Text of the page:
What is Compulsive Shopping - Are you a Shopaholic ?
26th August, 20110 Comments
What is Compulsive Shopping? Are you a Shopaholic?
Do you shop and spend when you feeling ''out of sorts'' for an instant “pick me up”.
Do you go out and buy to get a “high” or a ''rush'' just like a drug addict or alcoholic.
Do you shop to cheer yourself up?
Do you just feel compelled to shop and spend in order consciously or unconsciously to avoid feeling anxious?
Shopping addiction tends to affect more women than men. Women are more likely to buy things they don't need. Often it is the Summer and Winter sales that will trigger the compulsion which will lie dormant for the rest of the year. However more often than not the Compulsive Shopper will go on binges all year long and maybe be compulsive about buying only certain items, such as shoes, kitchen items or clothing, whilst others will buy almost anything.
Every day, closet doors open to reveal our clothes, our “outer skins” for whom we are at work, at home, when nobody's around, on a first date, with our partners, out shopping, in the park or on holiday and which help us to be noticed or perhaps to hide.
We identify with our clothes and we want our clothes to identify with us. The relationship you have with your closet can tell you a lot about your shopping habits: are you proud of it, or do you constantly feel betrayed or disappointed by what it offers you?
Do you tell yourself you need something new to wear. You've got a special event, going on holiday, party, date, socialising with your girl friends and you want to stand out, or 'you deserve a treat' as you've just been paid.
For many Compulsive Shoppers, a big part of the appeal of shopping is the process of searching out that new and desirable item. The process is so mesmerising that it often overrides long-term financial plans leaving the shopper in debt. People who “shop till they drop” and max out on their credit cards to the limit, often have a shopping addiction.
Women whom suffer from compulsive shopping often have racks of clothes and possessions with the price tags still attached which have never been used. They may go out shopping with the intention of buying only one or two items and come home with bags and bags of purchases. In some cases shopaholics have an emotional ''blackout'' and don't remember even buying the items.
Compulsive shopping and spending can be a seasonal balm for the depressed, anxious and lonely. What may start out as nothing more than the odd occasion of overspending, can develop into a habit where the urge to spend gets stronger.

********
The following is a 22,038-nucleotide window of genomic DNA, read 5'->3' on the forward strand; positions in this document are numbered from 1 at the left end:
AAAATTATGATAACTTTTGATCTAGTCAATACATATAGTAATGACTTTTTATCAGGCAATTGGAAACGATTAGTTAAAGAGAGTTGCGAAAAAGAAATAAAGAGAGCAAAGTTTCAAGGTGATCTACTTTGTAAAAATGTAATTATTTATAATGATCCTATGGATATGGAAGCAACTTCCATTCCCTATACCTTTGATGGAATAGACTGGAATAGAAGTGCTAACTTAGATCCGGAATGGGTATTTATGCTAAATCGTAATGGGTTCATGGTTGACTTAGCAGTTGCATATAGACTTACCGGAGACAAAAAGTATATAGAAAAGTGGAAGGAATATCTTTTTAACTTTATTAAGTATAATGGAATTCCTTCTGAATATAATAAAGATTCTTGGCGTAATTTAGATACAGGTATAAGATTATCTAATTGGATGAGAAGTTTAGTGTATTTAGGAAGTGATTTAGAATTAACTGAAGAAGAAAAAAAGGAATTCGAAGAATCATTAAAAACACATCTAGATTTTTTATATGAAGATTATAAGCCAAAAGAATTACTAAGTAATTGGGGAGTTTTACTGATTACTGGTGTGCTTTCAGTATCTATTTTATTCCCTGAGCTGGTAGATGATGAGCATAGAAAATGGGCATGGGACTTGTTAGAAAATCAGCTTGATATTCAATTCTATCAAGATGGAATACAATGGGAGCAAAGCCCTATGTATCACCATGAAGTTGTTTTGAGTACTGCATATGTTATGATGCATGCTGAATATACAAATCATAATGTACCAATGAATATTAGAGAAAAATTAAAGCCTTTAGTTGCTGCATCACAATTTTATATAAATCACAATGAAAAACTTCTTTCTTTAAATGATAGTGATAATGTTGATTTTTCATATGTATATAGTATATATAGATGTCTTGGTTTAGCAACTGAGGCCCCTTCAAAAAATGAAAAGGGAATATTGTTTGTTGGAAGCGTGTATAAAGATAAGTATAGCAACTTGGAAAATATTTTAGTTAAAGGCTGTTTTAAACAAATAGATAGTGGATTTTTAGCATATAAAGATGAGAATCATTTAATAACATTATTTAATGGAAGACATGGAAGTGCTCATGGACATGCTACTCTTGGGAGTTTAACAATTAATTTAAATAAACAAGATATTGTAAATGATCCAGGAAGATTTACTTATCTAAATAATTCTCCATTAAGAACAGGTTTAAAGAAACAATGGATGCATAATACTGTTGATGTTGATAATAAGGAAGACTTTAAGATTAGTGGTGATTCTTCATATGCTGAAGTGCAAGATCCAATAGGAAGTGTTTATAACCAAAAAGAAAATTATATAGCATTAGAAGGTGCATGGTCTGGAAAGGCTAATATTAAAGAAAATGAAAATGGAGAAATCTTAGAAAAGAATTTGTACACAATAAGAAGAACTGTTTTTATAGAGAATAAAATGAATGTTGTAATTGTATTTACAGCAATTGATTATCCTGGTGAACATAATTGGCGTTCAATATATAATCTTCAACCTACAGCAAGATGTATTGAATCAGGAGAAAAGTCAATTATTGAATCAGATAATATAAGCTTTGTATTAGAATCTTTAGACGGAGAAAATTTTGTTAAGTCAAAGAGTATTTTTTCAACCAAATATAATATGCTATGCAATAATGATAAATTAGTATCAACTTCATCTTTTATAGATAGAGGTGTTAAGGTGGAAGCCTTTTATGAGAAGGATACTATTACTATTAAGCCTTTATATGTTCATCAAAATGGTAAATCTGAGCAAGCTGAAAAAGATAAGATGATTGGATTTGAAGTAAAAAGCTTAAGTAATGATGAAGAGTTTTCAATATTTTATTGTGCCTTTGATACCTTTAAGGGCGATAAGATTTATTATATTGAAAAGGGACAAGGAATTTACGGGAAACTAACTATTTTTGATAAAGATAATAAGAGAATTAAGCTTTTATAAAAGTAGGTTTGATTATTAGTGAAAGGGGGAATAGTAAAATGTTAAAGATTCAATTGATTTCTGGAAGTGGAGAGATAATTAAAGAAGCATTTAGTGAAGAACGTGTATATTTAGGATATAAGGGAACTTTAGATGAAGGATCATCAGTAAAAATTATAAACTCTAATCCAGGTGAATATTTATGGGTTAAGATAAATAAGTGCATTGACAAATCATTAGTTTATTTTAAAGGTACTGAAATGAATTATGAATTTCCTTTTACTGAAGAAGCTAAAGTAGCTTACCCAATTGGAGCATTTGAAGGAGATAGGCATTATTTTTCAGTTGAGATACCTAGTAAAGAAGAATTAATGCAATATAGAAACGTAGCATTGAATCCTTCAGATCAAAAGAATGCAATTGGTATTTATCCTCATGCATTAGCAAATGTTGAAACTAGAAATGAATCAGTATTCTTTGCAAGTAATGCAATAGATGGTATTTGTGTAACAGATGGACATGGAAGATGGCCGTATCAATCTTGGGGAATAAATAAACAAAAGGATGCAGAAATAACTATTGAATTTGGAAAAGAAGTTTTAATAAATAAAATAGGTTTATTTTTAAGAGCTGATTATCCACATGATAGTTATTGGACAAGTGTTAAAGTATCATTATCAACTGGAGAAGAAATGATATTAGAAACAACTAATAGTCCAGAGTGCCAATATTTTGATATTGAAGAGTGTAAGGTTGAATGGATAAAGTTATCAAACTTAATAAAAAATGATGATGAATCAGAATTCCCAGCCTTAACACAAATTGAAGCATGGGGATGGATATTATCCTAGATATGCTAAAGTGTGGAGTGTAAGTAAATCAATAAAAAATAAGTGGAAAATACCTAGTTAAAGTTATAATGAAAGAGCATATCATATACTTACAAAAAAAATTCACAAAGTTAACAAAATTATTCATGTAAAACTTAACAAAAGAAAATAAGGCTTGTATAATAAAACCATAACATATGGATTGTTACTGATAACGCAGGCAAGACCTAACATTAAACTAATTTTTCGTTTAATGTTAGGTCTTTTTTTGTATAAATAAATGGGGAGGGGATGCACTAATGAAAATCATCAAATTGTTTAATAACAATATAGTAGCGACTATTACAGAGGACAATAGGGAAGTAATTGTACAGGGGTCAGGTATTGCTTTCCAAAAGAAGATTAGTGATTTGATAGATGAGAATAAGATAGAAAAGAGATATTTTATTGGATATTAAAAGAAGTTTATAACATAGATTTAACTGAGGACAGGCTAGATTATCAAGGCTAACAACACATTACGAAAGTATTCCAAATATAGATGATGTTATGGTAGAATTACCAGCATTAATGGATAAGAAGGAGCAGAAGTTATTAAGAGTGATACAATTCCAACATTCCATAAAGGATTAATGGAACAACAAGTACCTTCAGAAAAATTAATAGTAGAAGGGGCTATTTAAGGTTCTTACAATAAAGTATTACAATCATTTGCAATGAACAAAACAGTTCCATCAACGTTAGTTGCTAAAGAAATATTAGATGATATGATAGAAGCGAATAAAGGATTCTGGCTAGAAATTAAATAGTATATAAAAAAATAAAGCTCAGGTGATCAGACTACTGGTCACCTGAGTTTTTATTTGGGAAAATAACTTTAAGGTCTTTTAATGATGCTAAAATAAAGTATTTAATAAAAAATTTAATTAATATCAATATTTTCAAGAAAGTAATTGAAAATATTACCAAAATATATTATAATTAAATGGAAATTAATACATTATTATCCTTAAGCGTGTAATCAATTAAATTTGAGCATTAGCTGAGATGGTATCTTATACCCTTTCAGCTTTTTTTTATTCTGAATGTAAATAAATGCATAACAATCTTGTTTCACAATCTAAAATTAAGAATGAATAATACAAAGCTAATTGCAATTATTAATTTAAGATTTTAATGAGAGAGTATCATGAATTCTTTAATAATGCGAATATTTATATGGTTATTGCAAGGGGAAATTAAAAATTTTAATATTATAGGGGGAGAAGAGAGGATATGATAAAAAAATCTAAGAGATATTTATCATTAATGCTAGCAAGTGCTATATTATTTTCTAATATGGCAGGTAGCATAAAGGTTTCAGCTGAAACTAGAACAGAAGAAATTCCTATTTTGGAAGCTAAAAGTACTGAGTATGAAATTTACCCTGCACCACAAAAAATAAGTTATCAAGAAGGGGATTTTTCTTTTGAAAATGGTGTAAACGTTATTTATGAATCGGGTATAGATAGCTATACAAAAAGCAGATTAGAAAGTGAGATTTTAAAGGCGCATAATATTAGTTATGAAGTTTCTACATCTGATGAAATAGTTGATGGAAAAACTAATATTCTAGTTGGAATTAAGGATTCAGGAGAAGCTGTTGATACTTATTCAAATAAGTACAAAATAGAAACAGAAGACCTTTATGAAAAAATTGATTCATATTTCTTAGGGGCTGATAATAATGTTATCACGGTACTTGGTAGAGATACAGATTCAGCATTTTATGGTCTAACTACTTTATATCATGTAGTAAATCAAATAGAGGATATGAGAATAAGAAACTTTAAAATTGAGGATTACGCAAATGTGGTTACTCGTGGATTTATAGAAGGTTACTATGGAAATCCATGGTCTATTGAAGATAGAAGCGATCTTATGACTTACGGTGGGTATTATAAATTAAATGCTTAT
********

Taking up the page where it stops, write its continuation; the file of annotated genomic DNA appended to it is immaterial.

A tell tale sign is when friends and family begin to notice and comment on their apparent excessive spending, the Compulsive Shopper will start to hide their purchases, a typical denial technique of the addict. Compulsive Shopping like any addiction has its bad side effects and the Shopaholic may run into financial problems as they can't pay their credit card bills, their credit rating can suffer and they may run into legal problems. They sometimes attempt to hide the problems by taking an additional job to pay for their bills.
How do Compulsive Shoppers and Spenders change their behaviour and prevent future shopping binges? Here are some tips.
Pay for purchases by cash, cheque or debit card.
Take a list and buy what is on the list.
Destroy all credit cards except one to be kept for emergencies only.
Avoid discount sale shops or allocate a certain amount of cash to be spent if you do visit one.
''Window shop '' only after the stores have closed, or leave your wallet at home if you do look in the day.
Avoid on line shopping, shopping channels on television and mail order catalogues.
Call a friend and tell her your shopping plan in advance and what you intend to buy and how much you want to spend. Then call her later and let her know you stuck to your plan!
Many people who have a shopping and spending problem have already tried to change their behaviour and haven't been able to. Often they feel they have failed, when in truth, what they've needed is some structure and guidance.
Life coaching can help those with this problem to recognise what it is that compels them to want to shop excessively and spend more than they can afford or justify. Once the client understands what it is that triggers their compulsion, the Coach is able to help the client to adjust their patterns of behavior around shopping and spending and to avoid the urge to act impulsively. The Coach can also help them to manage their spending without destroying the enjoyment of the experience.
Life Coach Directory is not responsible for the articles published by members. The views expressed are those of the member who wrote the article.
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Tracey Hutchinson, MSc, NLP Master Practitioner, Cert ManagementMarch 12th, 2017